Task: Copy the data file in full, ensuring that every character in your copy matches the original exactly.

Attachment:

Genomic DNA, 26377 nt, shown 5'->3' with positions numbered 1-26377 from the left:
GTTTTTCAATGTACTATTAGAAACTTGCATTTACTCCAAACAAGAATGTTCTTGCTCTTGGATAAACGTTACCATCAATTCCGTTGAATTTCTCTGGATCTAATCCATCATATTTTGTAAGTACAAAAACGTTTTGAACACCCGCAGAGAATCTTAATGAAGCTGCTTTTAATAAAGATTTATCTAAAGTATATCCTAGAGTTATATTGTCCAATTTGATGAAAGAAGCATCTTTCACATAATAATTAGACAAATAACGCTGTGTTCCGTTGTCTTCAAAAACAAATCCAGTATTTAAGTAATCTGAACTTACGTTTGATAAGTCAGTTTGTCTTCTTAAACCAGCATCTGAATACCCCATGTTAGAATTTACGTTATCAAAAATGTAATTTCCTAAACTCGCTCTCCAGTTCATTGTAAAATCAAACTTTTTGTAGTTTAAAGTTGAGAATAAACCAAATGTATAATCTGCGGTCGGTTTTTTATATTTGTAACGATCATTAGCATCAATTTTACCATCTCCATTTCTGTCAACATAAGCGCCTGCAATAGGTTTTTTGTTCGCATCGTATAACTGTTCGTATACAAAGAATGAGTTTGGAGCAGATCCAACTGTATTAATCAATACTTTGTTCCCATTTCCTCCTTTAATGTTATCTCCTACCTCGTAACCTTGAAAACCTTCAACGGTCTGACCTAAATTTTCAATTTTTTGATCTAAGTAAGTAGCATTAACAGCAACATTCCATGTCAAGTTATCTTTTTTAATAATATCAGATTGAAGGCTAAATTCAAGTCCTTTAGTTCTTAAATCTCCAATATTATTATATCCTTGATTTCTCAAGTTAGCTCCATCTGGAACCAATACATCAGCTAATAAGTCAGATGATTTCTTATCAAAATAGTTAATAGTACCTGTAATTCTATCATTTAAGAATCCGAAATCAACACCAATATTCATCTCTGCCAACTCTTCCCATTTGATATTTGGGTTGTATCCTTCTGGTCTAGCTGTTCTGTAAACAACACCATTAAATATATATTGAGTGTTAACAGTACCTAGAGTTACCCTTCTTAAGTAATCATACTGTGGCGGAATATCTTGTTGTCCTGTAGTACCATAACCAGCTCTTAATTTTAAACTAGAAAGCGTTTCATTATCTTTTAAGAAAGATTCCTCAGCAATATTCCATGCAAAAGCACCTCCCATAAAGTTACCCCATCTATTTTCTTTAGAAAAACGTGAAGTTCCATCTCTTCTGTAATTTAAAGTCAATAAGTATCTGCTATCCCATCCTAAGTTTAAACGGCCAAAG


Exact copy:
Genomic DNA, 26377 nt, shown 5'->3' with positions numbered 1-26377 from the left:
GTTTTTCAATGTACTATTAGAAACTTGCATTTACTCCAAACAAGAATGTTCTTGCTCTTGGATAAACGTTACCATCAATTCCGTTGAATTTCTCTGGATCTAATCCATCATATTTTGTAAGTACAAAAACGTTTTGAACACCCGCAGAGAATCTTAATGAAGCTGCTTTTAATAAAGATTTATCTAAAGTATATCCTAGAGTTATATTGTCCAATTTGATGAAAGAAGCATCTTTCACATAATAATTAGACAAATAACGCTGTGTTCCGTTGTCTTCAAAAACAAATCCAGTATTTAAGTAATCTGAACTTACGTTTGATAAGTCAGTTTGTCTTCTTAAACCAGCATCTGAATACCCCATGTTAGAATTTACGTTATCAAAAATGTAATTTCCTAAACTCGCTCTCCAGTTCATTGTAAAATCAAACTTTTTGTAGTTTAAAGTTGAGAATAAACCAAATGTATAATCTGCGGTCGGTTTTTTATATTTGTAACGATCATTAGCATCAATTTTACCATCTCCATTTCTGTCAACATAAGCGCCTGCAATAGGTTTTTTGTTCGCATCGTATAACTGTTCGTATACAAAGAATGAGTTTGGAGCAGATCCAACTGTATTAATCAATACTTTGTTCCCATTTCCTCCTTTAATGTTATCTCCTACCTCGTAACCTTGAAAACCTTCAACGGTCTGACCTAAATTTTCAATTTTTTGATCTAAGTAAGTAGCATTAACAGCAACATTCCATGTCAAGTTATCTTTTTTAATAATATCAGATTGAAGGCTAAATTCAAGTCCTTTAGTTCTTAAATCTCCAATATTATTATATCCTTGATTTCTCAAGTTAGCTCCATCTGGAACCAATACATCAGCTAATAAGTCAGATGATTTCTTATCAAAATAGTTAATAGTACCTGTAATTCTATCATTTAAGAATCCGAAATCAACACCAATATTCATCTCTGCCAACTCTTCCCATTTGATATTTGGGTTGTATCCTTCTGGTCTAGCTGTTCTGTAAACAACACCATTAAATATATATTGAGTGTTAACAGTACCTAGAGTTACCCTTCTTAAGTAATCATACTGTGGCGGAATATCTTGTTGTCCTGTAGTACCATAACCAGCTCTTAATTTTAAACTAGAAAGCGTTTCATTATCTTTTAAGAAAGATTCCTCAGCAATATTCCATGCAAAAGCACCTCCCATAAAGTTACCCCATCTATTTTCTTTAGAAAAACGTGAAGTTCCATCTCTTCTGTAATTTAAAGTCAATAAGTATCTGCTATCCCATCCTAAGTTTAAACGGCCAAAG